4 Steps to Find and Rent Hedge Fund Office Space in 2018
The first step to any office move is taking time to understand your budget, needs, and deal-breakers. This up front exercise will go a long way towards focusing your search and quickly finding the perfect office space. At SquareFoot, we’ve helped numerous hedge funds find the right space for their professional needs. Here are a few tips from our brokers on how to hit the ground running with your hedge fund office space search.
Step 1: Determine your moving timeline and desired lease length
Two primary determinants of your rent on a per-square-foot basis is how long you’re willing to commit to a lease and how quickly you need to move in. In New York City, the standard lease term is 3-5 years, and companies need to plan 3-9 months ahead of their desired move-in date. There are always properties available for immediate move-in or on short-term or flexible leases, but the options are limited and likely more expensive.
In some cases you may get a landlord willing to push a 3-year term down to 2 years, but 3 years is usually the shortest lease most landlords are comfortable with. If you need a lease term shorter than 2 years, you should consider the sublease market.
Step 2: Understand your space and lease options
There are three main types of commercial real estate leases: gross, net, and absolute. The lease you sign will determine how much you’ll pay for building operating expenses, maintenance, insurance, real estate taxes, and more. Your leverage in entering a full-service lease, where the landlord covers all these costs, depends on your hedge fund’s financials and willingness to commit to a long-term contract.
In addition to what type of lease you enter, you’ll have to choose what kind of office space you want. Popular hedge fund office space options include:
In addition to offering shorter, more flexible lease terms, office subleases tend to have cheaper rental rates than direct leases. That means you can find office space in a Class A building in a neighborhood like the Plaza District without settling for a Class B building.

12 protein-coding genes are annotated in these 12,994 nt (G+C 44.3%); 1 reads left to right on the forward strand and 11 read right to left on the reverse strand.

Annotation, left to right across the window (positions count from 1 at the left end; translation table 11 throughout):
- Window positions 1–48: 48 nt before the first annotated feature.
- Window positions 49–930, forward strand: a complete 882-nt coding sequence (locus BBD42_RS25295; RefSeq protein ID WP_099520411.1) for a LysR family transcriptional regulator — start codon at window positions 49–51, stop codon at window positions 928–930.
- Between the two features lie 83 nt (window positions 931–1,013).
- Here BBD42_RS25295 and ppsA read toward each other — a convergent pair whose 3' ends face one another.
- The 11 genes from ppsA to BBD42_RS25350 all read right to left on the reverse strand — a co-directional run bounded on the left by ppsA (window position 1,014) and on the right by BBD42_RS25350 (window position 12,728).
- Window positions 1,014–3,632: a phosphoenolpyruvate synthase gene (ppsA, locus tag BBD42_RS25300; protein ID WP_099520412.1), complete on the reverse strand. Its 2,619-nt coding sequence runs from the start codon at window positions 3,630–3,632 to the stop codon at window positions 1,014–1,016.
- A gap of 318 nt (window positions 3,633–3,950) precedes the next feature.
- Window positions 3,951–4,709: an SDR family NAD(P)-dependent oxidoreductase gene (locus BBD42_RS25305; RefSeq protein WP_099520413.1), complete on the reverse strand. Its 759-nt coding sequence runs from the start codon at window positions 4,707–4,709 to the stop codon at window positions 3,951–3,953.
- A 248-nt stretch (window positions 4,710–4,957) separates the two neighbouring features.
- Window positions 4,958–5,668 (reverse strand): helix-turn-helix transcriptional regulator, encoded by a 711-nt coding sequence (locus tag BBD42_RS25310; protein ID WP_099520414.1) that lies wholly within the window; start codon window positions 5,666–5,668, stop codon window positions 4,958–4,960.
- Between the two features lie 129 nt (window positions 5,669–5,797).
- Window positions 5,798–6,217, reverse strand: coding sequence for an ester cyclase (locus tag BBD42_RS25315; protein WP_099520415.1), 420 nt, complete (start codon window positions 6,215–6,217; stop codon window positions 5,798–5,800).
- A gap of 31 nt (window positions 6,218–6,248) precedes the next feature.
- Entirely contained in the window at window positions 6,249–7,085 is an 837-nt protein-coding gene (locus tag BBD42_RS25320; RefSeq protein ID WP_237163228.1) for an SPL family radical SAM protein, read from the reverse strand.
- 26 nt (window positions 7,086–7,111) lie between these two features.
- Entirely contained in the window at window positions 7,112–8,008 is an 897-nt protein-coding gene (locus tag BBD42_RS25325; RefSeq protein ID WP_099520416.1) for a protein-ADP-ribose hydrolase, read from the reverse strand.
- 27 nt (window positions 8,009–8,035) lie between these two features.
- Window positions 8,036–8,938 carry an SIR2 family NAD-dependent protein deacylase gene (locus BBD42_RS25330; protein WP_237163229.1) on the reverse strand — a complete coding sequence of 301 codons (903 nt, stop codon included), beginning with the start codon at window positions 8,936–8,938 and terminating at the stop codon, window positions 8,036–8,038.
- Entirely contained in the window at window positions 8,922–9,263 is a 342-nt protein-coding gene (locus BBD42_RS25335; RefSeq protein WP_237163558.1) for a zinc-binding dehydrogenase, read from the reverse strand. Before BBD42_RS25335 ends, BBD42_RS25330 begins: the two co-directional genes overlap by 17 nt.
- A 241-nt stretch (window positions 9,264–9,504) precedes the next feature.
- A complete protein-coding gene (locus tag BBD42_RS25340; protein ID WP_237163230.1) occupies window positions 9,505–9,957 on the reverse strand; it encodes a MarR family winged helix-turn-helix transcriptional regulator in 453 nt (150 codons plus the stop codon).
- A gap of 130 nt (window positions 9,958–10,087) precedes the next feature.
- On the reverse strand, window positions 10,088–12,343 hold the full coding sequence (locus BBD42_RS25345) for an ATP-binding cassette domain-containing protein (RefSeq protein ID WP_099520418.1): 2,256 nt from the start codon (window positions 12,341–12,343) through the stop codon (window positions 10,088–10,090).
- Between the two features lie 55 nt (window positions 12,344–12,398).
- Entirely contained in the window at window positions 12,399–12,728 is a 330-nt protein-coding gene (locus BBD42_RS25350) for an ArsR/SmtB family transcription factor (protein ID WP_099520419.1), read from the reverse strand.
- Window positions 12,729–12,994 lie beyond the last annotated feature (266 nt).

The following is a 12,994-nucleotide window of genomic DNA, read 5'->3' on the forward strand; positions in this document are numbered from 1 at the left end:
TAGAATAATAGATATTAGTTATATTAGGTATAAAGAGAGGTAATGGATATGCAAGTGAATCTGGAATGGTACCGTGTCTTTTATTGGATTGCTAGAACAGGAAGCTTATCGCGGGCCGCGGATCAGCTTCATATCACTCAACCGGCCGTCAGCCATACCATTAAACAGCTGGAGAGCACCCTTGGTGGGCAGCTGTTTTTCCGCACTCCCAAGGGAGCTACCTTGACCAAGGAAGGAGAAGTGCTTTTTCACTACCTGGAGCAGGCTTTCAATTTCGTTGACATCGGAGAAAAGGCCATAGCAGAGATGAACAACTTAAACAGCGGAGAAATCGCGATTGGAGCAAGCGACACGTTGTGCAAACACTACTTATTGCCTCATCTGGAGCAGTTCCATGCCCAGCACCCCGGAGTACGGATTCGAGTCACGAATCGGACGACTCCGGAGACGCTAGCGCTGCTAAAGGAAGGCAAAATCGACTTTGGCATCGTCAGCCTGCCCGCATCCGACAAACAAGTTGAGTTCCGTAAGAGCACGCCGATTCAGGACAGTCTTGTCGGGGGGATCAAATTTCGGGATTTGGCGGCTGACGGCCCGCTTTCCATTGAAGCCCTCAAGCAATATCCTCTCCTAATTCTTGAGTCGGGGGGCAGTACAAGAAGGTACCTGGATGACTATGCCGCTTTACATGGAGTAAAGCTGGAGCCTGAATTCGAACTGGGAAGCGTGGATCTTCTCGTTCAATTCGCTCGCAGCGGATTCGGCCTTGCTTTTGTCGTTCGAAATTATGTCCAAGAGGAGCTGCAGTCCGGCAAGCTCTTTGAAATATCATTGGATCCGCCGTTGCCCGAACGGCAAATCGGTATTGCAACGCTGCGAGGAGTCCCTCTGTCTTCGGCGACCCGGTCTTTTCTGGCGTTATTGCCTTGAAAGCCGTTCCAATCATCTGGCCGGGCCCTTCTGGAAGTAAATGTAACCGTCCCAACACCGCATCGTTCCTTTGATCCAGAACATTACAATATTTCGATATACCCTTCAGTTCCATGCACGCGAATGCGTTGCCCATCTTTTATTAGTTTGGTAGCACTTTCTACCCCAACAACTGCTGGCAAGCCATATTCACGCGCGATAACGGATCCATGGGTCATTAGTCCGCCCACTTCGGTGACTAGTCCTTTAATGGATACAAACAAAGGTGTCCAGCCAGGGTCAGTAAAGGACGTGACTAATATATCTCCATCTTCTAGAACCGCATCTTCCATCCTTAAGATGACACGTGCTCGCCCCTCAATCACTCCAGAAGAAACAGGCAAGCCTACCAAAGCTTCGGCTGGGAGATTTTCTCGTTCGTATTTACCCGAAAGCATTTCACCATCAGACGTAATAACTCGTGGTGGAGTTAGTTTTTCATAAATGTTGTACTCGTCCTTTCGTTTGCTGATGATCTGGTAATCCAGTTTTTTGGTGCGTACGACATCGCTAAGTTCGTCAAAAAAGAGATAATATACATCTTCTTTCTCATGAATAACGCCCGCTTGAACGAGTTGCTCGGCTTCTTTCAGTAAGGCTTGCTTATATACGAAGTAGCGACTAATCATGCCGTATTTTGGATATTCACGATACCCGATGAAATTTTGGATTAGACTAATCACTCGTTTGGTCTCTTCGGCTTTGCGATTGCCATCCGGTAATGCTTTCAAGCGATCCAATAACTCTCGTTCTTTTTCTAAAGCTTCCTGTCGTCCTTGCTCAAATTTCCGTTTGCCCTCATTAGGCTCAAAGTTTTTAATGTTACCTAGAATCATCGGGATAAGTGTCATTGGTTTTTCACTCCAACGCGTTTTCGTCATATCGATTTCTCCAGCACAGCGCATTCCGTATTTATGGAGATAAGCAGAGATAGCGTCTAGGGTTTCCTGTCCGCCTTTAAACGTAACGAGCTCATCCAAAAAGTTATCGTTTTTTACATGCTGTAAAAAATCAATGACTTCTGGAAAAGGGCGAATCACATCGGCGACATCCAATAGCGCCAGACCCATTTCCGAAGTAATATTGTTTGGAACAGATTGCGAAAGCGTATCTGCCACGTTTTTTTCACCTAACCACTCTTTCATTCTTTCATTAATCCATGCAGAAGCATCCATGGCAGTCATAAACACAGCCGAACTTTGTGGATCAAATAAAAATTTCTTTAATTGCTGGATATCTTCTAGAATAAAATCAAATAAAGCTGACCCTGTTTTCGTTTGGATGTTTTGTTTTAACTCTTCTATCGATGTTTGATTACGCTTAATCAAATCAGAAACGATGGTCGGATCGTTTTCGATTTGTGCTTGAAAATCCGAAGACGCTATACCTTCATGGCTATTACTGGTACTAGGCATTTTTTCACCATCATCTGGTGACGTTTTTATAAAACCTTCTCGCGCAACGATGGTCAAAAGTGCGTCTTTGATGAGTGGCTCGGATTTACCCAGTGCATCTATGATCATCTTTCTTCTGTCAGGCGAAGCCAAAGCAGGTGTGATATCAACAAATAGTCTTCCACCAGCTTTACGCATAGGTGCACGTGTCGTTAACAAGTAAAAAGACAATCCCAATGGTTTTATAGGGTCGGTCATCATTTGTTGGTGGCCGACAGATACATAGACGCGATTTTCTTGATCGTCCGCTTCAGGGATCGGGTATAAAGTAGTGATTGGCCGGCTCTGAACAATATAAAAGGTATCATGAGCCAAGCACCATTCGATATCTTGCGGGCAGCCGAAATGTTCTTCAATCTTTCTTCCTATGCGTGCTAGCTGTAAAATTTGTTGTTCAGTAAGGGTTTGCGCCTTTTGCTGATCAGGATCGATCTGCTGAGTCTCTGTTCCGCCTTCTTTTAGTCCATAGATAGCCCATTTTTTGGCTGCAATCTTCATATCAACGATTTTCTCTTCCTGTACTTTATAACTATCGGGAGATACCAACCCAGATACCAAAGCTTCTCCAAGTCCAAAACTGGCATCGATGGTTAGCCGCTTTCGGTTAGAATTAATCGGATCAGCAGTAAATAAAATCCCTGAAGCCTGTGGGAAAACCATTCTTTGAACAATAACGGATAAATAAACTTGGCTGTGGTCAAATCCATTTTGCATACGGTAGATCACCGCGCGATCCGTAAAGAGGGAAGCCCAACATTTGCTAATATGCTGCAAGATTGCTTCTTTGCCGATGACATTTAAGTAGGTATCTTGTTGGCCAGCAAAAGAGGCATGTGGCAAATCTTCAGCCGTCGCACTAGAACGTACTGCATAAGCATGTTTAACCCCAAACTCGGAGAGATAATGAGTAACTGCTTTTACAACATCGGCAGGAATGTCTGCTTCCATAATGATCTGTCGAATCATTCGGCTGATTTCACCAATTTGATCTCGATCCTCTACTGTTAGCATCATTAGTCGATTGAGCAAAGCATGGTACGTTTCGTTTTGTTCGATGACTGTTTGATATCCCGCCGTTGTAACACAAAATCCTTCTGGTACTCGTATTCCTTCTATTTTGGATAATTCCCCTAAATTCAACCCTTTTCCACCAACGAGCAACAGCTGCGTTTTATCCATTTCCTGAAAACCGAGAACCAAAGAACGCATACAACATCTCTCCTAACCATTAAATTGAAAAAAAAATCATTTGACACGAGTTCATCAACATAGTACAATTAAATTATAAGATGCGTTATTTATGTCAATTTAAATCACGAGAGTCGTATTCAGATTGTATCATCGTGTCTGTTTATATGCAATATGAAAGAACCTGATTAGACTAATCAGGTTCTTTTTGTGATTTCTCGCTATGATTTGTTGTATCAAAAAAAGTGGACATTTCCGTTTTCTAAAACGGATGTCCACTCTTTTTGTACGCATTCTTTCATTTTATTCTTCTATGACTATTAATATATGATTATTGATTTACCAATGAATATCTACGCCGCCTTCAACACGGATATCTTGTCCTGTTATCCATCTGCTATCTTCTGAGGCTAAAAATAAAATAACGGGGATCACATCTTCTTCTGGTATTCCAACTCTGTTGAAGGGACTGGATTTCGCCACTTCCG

If you plan to make improvements to the space, the leasing tenant may be willing to undertake the work on your behalf, provided the renovations are not too extensive. Otherwise, you should prepare to fund and manage this work on your own.
Many hedge fund office sublets come furnished. If you have a rapidly-approaching move date and you’re looking for turnkey space, working with a broker to narrow your search to furnished offices may be your best option.
The advantage here is you’ll devote fewer company time and resources to thinking about layout, furnishing, and decor. If you don’t have an executive assistant, office manager, or trusted operations manager, it may not be worth pulling an analyst, engineer, or manager away their core tasks to own moving logistics. The downside is you’ll have less wiggle room to customize your space according to your brand.
If you know how many private offices and meeting/conference rooms you need, a broker may be able to find an office space that doesn’t require any construction work. For most hedge funds, this is an ideal situation — faster move-in and fewer costs.
Depending on the neighborhood and landlord, pre-built hedge fund office space will usually include:
- Glass-enclosed private offices and meeting rooms
- A wet pantry or kitchen
- A reception area
- Designated open-floor space for workstations
- Carpet flooring in some, if not all, parts of the office
- Wood or steel finishes on the wall trimmings
- Glass partitions
If you want more custom layout for your hedge fund’s office, a fit-out (also known as a build-out) is likely your best option. You’ll have to coordinate with an architect, interior designer, and construction project manager (your broker or landlord will help you find qualified professionals), and budget a few extra months before you can move into your new space.